Retirement Accounts in A Divorce

  • May 20 2019

Retirement accounts are often the single largest asset in the marital estate.  Properly dividing them is essential to a fair allocation of the martial estate.  Dividing retirement accounts is often more complex than other marital assets because the division may give rise to tax liability and early withdrawal penalties.  Before discussing settlement terms with a spouse, it is critical to learn about Illinois property division laws related to retirement accounts from an experienced Chicago divorce attorney.

How is Property Divided in a Chicago Divorce?

Illinois is an equitable division state. A judge is not required to divide marital assets equally between the parties. Instead, a judge may consider several factors when determining what is equitable or “fair” regarding the division of property and debt in a divorce.

Some of the factors a judge may consider include:

  • The length of the marriage;
  • The tax consequences of receiving or giving assets;
  • The value of the assets;
  • The health and age of each spouse;
  • The contributions of each spouse to the family’s assets, including contributions as a homemaker or contributions to a spouse’s career or education;
  • Each spouse’s ability to work and the earning capacity of each spouse;
  • Alimony or spousal support payments; and,
  • The current economic situation of the parties.

Marital property typically includes any assets accumulated during the marriage. Inherited assets may remain separate property if they are not commingled with marital property or otherwise converted into a marital asset. Property that was acquired before marriage and not converted to marital property typically remains separate property that is not subject to equitable division.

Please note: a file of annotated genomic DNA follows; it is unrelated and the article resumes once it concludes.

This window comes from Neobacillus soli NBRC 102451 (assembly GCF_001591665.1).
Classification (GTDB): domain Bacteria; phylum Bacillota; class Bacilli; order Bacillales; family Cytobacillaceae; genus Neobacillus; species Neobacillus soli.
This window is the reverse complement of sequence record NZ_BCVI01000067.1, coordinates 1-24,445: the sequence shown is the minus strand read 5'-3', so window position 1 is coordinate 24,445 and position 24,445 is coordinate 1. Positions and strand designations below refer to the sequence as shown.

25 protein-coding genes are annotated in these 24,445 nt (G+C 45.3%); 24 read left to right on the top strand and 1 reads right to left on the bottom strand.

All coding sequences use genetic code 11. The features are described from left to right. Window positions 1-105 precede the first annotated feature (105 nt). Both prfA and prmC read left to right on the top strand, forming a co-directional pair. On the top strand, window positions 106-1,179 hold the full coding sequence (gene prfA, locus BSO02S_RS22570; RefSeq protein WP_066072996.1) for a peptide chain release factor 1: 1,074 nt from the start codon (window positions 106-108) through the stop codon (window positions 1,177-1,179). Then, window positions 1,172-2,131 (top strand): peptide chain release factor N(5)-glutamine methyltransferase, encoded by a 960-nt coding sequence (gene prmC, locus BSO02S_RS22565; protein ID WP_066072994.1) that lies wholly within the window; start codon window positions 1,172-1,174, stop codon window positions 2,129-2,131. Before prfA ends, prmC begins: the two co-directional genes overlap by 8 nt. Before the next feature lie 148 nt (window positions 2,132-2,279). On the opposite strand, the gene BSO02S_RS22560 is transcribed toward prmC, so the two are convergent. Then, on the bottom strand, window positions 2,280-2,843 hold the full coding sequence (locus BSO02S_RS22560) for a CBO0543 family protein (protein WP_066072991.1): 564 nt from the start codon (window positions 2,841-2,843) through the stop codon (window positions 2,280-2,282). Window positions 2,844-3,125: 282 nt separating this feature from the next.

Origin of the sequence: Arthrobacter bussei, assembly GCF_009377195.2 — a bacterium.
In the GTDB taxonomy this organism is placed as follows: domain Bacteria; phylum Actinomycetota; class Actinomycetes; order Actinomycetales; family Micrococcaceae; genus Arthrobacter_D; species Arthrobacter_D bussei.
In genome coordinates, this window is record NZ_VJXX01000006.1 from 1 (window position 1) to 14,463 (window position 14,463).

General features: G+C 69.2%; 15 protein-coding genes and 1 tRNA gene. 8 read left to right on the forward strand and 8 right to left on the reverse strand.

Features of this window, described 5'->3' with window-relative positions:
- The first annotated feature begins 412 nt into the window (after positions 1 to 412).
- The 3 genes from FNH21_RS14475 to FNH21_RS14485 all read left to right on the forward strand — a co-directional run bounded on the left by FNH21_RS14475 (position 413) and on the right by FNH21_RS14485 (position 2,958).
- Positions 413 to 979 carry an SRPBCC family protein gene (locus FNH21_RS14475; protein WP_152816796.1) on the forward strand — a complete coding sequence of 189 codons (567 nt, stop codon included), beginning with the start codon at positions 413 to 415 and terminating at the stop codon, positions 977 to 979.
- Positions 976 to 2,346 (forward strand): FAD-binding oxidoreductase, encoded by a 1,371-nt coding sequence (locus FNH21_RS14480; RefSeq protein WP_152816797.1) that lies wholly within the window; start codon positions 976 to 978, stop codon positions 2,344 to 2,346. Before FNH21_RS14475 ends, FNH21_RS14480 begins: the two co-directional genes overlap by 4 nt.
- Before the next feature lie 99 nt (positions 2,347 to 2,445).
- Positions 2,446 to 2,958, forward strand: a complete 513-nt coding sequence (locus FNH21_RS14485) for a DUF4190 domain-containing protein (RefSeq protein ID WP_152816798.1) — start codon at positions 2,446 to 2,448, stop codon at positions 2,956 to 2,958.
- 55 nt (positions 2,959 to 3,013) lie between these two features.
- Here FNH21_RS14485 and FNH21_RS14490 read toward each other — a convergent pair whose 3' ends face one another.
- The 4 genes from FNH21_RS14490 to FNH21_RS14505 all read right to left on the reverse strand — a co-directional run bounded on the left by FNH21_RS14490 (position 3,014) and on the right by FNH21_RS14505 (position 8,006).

Retirement accounts can be challenging to allocate. The amount in the account before the marriage remains separate property. However, any money that accumulated in the retirement account during the marriage may be subject to equitable division between the spouses, even though one spouse entirely owns the retirement account.

Qualified Domestic Relations Order (QDRO)

Most retirement accounts have penalties for early withdrawal of funds from the account. Any distribution of funds may also trigger income tax liability. A Qualified Domestic Relations Order (QDRO) is required to transfer an ownership interest in a retirement account.  A QDRO is a court order that directs the retirement account management company to transfer a specific amount from the account to the non-owner spouse.

Provided the QDRO is drafted correctly and the funds are transferred into a qualified retirement account in the name of the non-owner spouse, both spouses can avoid penalties and tax liabilities for early withdrawal of the retirement funds. In some cases, the spouse receiving the retirement funds may need to use some of the funds immediately. The QDRO may address this to allow the spouse to receive a portion of the funds without the ten percent early withdrawal penalty, but the receiving spouse may incur tax liability for the disbursement.

Contact a Chicago Divorce Attorney to Discuss Retirement Accounts During a Divorce

Property division can be a challenging issue for spouses during a divorce proceeding, especially when it involves retirement accounts. Each spouse is concerned about how they will provide for themselves when they retire. Schedule a consult with a Chicago divorce attorney who has experience handling property division cases involving retirement accounts and reviewing QDROs to help ensure your best interests are protected, and you receive your fair share of the retirement accounts.

Posted in: Divorce